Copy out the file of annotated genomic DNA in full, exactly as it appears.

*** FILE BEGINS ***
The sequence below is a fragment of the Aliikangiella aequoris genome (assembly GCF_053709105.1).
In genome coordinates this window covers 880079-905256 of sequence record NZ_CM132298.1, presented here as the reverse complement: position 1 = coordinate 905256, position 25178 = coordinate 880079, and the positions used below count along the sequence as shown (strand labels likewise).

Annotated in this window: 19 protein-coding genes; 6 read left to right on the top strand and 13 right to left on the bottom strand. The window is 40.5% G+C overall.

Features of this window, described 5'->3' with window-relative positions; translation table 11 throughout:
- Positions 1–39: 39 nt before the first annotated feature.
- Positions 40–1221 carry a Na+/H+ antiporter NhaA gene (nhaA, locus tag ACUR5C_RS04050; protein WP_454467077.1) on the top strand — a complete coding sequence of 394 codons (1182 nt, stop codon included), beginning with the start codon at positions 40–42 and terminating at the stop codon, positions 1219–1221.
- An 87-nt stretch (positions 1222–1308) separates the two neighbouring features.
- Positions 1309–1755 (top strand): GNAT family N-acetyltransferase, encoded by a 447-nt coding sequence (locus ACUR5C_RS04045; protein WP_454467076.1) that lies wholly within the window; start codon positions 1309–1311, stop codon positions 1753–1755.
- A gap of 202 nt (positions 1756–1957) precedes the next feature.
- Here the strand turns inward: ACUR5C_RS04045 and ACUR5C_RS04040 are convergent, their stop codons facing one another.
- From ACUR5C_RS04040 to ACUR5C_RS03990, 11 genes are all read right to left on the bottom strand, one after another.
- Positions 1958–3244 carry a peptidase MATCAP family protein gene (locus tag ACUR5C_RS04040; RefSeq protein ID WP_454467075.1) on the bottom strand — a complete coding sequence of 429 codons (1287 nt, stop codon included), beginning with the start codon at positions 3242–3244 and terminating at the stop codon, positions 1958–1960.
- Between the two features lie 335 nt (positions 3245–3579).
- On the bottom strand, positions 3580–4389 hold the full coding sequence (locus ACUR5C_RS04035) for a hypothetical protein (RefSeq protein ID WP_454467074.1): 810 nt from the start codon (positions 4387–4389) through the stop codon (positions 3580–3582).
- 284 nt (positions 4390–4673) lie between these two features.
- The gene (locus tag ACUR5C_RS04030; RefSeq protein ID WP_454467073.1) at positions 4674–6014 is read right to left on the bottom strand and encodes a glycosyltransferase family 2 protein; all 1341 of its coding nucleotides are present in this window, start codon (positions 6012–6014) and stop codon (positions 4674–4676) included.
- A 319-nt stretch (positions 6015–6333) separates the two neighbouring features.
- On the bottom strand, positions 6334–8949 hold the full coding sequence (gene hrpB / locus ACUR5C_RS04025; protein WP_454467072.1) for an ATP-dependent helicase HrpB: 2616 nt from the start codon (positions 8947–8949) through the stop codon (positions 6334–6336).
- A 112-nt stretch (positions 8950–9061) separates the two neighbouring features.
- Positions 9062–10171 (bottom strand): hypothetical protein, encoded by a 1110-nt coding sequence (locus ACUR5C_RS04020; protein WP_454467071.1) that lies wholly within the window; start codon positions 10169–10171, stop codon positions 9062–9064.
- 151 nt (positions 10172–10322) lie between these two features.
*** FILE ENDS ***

The sequence below is a fragment of the Aliikangiella aequoris genome (assembly GCF_053709105.1).
In genome coordinates this window covers 880079-905256 of sequence record NZ_CM132298.1, presented here as the reverse complement: position 1 = coordinate 905256, position 25178 = coordinate 880079, and the positions used below count along the sequence as shown (strand labels likewise).

Annotated in this window: 19 protein-coding genes; 6 read left to right on the top strand and 13 right to left on the bottom strand. The window is 40.5% G+C overall.

Features of this window, described 5'->3' with window-relative positions; translation table 11 throughout:
- Positions 1–39: 39 nt before the first annotated feature.
- Positions 40–1221 carry a Na+/H+ antiporter NhaA gene (nhaA, locus tag ACUR5C_RS04050; protein WP_454467077.1) on the top strand — a complete coding sequence of 394 codons (1182 nt, stop codon included), beginning with the start codon at positions 40–42 and terminating at the stop codon, positions 1219–1221.
- An 87-nt stretch (positions 1222–1308) separates the two neighbouring features.
- Positions 1309–1755 (top strand): GNAT family N-acetyltransferase, encoded by a 447-nt coding sequence (locus ACUR5C_RS04045; protein WP_454467076.1) that lies wholly within the window; start codon positions 1309–1311, stop codon positions 1753–1755.
- A gap of 202 nt (positions 1756–1957) precedes the next feature.
- Here the strand turns inward: ACUR5C_RS04045 and ACUR5C_RS04040 are convergent, their stop codons facing one another.
- From ACUR5C_RS04040 to ACUR5C_RS03990, 11 genes are all read right to left on the bottom strand, one after another.
- Positions 1958–3244 carry a peptidase MATCAP family protein gene (locus tag ACUR5C_RS04040; RefSeq protein ID WP_454467075.1) on the bottom strand — a complete coding sequence of 429 codons (1287 nt, stop codon included), beginning with the start codon at positions 3242–3244 and terminating at the stop codon, positions 1958–1960.
- Between the two features lie 335 nt (positions 3245–3579).
- On the bottom strand, positions 3580–4389 hold the full coding sequence (locus ACUR5C_RS04035) for a hypothetical protein (RefSeq protein ID WP_454467074.1): 810 nt from the start codon (positions 4387–4389) through the stop codon (positions 3580–3582).
- 284 nt (positions 4390–4673) lie between these two features.
- The gene (locus tag ACUR5C_RS04030; RefSeq protein ID WP_454467073.1) at positions 4674–6014 is read right to left on the bottom strand and encodes a glycosyltransferase family 2 protein; all 1341 of its coding nucleotides are present in this window, start codon (positions 6012–6014) and stop codon (positions 4674–4676) included.
- A 319-nt stretch (positions 6015–6333) separates the two neighbouring features.
- On the bottom strand, positions 6334–8949 hold the full coding sequence (gene hrpB / locus ACUR5C_RS04025; protein WP_454467072.1) for an ATP-dependent helicase HrpB: 2616 nt from the start codon (positions 8947–8949) through the stop codon (positions 6334–6336).
- A 112-nt stretch (positions 8950–9061) separates the two neighbouring features.
- Positions 9062–10171 (bottom strand): hypothetical protein, encoded by a 1110-nt coding sequence (locus ACUR5C_RS04020; protein WP_454467071.1) that lies wholly within the window; start codon positions 10169–10171, stop codon positions 9062–9064.
- 151 nt (positions 10172–10322) lie between these two features.